Single Quantum Dot Analysis Enables Multiplexed Point Mutation Detection by Gap Ligase Chain Reaction

Authors

  • Yunke Song,

    1. Department of Biomedical Engineering, The Johns Hopkins University School of Medicine, 3400 N. Charles Street, 122 Clark, Baltimore, MD 21218, USA
    Search for more papers by this author
  • Yi Zhang,

    1. Department of Biomedical Engineering, The Johns Hopkins University School of Medicine, 3400 N. Charles Street, 122 Clark, Baltimore, MD 21218, USA
    Search for more papers by this author
  • Tza-Huei Wang

    Corresponding author
    1. Department of Mechanical Engineering, Sidney Kimmel Comprehensive Cancer Center and Center of Cancer Nanotechnology Excellence, The Johns Hopkins University, 3400 N. Charles Street, 108 Latrobe, Baltimore, MD 21218, USA
    2. Department of Biomedical Engineering, The Johns Hopkins University School of Medicine, 3400 N. Charles Street, 122 Clark, Baltimore, MD 21218, USA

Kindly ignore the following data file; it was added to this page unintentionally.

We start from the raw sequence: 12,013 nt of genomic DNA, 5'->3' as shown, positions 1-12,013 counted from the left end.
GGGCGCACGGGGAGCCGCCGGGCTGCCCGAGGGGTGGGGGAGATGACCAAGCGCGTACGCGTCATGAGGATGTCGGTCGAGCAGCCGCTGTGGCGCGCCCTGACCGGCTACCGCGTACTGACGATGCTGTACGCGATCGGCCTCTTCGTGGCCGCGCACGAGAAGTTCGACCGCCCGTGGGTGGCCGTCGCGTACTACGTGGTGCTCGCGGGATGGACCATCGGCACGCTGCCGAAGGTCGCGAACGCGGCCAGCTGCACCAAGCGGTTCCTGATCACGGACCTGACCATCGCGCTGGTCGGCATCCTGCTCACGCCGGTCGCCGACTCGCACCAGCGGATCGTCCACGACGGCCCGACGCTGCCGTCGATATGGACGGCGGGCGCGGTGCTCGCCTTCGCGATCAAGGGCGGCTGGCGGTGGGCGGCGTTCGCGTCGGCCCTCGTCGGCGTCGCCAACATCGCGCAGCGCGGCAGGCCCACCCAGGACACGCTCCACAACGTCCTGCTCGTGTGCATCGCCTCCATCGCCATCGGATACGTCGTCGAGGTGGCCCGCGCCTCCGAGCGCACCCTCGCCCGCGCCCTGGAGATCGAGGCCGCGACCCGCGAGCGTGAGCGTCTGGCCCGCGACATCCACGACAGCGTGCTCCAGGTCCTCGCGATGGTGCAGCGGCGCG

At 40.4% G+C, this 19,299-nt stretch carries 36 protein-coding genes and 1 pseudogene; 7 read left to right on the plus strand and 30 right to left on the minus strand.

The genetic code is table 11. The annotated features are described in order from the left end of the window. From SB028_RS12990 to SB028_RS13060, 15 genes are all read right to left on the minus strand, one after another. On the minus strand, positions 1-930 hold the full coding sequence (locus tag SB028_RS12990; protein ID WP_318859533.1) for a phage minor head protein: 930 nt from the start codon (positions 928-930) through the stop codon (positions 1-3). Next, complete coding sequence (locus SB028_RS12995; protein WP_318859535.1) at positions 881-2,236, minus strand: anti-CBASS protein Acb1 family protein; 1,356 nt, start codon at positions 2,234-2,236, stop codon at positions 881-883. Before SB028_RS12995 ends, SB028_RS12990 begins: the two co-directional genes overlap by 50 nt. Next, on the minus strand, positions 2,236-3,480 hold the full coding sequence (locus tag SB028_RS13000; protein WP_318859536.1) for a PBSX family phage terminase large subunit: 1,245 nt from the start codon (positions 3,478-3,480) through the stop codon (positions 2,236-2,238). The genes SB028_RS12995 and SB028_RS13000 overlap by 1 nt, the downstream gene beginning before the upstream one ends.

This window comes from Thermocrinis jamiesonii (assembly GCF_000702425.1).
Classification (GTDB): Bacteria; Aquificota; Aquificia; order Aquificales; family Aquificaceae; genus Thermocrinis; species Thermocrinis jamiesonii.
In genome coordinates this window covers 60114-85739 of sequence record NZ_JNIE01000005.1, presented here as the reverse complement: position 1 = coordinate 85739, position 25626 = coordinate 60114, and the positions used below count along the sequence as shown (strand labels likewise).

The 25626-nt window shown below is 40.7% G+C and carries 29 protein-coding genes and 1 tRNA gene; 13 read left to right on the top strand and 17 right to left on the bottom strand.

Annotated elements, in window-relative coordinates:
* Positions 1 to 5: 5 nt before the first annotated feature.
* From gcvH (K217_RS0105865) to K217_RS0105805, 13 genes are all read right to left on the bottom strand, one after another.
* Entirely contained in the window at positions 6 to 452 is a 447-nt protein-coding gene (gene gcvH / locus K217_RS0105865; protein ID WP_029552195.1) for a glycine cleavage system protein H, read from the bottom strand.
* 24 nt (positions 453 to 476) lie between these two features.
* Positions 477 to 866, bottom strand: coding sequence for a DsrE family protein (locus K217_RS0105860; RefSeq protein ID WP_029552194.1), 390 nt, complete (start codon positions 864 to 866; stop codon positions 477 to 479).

• Department of Mechanical Engineering, Sidney Kimmel Comprehensive Cancer Center and Center of Cancer Nanotechnology Excellence, The Johns Hopkins University, 3400 N. Charles Street, 108 Latrobe, Baltimore, MD 21218, USA.
    Search for more papers by this author

Abstract

Gene point mutations present important biomarkers for genetic diseases. However, existing point mutation detection methods suffer from low sensitivity, specificity, and a tedious assay processes. In this report, an assay technology is proposed which combines the outstanding specificity of gap ligase chain reaction (Gap-LCR), the high sensitivity of single-molecule coincidence detection, and the superior optical properties of quantum dots (QDs) for multiplexed detection of point mutations in genomic DNA. Mutant-specific ligation products are generated by Gap-LCR and subsequently captured by QDs to form DNA–QD nanocomplexes that are detected by single-molecule spectroscopy (SMS) through multi-color fluorescence burst coincidence analysis, allowing for multiplexed mutation detection in a separation-free format. The proposed assay is capable of detecting zeptomoles of KRAS codon 12 mutation variants with near 100% specificity. Its high sensitivity allows direct detection of KRAS mutation in crude genomic DNA without PCR pre-amplification.

Ancillary